The third bill is more limited in scope, but has the potential to open up the floodgates for more discrimination. Subtly titled the "Julea Ward Freedom of Conscience Act," it would allow students in professional psychology and counseling programs at public universities to invoke their "conscience" to discriminate against potential clients.

The bill was named for Julea Ward, a former graduate counseling student at Eastern Michigan University (EMU), who was expelled from the program because she refused to see an LGBT-identified client.

An LGBT student was scheduled to meet with Ward for counseling as part of Ward's practicum experience in the program. She refused to treat the student because of her "religious beliefs," instead referring the student to another counselor. This refusal violates both the professional code of conduct for counselors and EMU's program requirements.

Even though EMU proposed an alternative plan of action for Ward to learn how to work with students she found objectionable, Ward refused. She was subsequently--and rightly--thrown out of the program.

The current proposed bill would allow students in such professional programs to hide behind religion to engage in such discrimination. While the bill as written is limited only to psychology and counseling programs, it would only be the first step in forcing teacher education, medical and other professional programs to allow their students to discriminate because their god told them to.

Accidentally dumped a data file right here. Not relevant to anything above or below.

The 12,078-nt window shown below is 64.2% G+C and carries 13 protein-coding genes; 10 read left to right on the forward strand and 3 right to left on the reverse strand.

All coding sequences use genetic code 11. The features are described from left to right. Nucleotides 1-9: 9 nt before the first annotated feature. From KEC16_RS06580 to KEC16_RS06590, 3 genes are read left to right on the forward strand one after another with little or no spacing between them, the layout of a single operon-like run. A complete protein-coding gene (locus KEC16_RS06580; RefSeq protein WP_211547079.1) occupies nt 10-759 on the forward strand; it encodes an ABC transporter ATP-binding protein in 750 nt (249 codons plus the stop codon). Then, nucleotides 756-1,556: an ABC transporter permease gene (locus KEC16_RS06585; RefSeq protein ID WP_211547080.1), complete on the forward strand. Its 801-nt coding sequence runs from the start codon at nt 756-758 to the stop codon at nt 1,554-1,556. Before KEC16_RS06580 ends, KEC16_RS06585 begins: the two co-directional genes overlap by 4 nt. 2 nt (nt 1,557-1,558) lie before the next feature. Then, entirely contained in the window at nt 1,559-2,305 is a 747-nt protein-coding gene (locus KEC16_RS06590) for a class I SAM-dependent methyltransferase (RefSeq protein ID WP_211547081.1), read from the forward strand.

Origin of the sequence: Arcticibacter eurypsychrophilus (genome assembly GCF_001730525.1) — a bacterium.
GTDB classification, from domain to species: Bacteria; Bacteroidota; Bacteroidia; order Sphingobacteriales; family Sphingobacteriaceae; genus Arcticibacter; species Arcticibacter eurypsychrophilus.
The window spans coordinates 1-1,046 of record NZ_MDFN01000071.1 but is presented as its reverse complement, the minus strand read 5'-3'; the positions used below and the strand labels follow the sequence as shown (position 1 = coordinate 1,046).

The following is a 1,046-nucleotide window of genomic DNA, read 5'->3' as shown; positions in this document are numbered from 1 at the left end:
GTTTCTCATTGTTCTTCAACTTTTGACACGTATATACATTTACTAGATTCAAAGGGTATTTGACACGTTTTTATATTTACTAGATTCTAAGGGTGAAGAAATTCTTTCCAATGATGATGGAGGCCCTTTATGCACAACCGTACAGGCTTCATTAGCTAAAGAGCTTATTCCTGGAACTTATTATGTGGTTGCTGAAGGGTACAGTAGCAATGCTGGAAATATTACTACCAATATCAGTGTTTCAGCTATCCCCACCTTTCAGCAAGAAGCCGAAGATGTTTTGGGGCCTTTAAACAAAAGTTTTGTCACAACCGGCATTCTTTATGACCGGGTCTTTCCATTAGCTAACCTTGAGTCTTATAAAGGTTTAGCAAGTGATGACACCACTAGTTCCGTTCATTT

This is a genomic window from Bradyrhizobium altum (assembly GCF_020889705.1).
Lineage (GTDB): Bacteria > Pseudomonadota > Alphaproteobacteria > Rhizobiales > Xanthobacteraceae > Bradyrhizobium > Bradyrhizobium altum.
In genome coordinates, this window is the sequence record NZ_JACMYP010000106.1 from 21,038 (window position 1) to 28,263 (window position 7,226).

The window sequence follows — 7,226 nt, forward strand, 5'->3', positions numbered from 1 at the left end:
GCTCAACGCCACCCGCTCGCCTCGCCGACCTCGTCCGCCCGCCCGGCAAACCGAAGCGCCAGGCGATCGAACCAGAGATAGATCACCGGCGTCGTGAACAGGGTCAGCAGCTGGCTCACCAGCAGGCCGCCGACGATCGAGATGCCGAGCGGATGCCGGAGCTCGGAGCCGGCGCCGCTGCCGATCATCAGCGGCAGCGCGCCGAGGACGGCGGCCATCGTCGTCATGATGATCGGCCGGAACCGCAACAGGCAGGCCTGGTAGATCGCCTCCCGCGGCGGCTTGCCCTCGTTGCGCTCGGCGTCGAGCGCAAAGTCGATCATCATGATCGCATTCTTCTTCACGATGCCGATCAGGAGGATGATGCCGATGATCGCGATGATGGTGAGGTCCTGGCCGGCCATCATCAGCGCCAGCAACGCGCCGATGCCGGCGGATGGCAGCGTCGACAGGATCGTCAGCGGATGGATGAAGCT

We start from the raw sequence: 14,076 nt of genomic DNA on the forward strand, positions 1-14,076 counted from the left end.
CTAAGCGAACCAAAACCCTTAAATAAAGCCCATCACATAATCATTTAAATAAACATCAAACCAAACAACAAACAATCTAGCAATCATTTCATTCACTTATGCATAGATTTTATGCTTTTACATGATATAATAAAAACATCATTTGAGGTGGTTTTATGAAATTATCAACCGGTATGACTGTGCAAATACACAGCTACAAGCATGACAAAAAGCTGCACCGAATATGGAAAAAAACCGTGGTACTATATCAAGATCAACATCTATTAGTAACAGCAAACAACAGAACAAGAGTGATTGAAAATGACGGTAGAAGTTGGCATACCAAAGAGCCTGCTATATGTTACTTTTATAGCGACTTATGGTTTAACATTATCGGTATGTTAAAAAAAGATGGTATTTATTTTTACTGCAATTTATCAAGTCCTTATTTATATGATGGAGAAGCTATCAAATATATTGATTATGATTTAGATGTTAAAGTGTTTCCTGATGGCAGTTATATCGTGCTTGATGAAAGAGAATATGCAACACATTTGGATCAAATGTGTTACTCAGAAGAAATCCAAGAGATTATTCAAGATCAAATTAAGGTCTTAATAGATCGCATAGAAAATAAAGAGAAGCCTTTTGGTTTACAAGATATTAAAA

UNFORTUNATELY, MOST of the responses to these bills have been along the narrow confines of lobbying and legalistic strategies.

For example, many liberal groups assumed that Snyder would not sign such far-right social legislation because he has stated repeatedly that his agenda is about "the economy"--which to date has meant cutting taxes for the rich, cutting welfare for the poor and elderly, attacking public-sector unions and installing "emergency financial managers" to subvert democratically elected city councils and school boards.

Not only does this response reflect the dead-end strategy of identity politics--only focusing on anti-LGBT issues to the exclusion of Snyder's ongoing war on the working class--but it is also factually wrong.

To keep the far-right wing nuts in Michigan's statehouse on his side, Snyder has already signed a bill banning so-called "partial birth" abortion into law. There is no reason to believe he won't get behind these anti-LGBT bills as well--unless we organize to pressure him not to.

However, Occupy Lansing--which would be an obvious means to build such pressure--has seen its numbers decline over the last three weeks, as the focus has remained almost exclusively on the internal issues of the encampment, rather than reaching out and pulling more people into the movement by challenging these anti-LGBT bigots, for example.

In Michigan, we need to follow the lead of other Occupy movements in making connections between economic struggles and struggles against oppression--and to get a dose of the confidence that has led to right-wingers like Eric Cantor, Michelle Bachmann and others being "mic-checked" at public events and shut down.

This is the sort of pressure we need to stop Snyder, the others in the statehouse and their anti-LGBT agenda.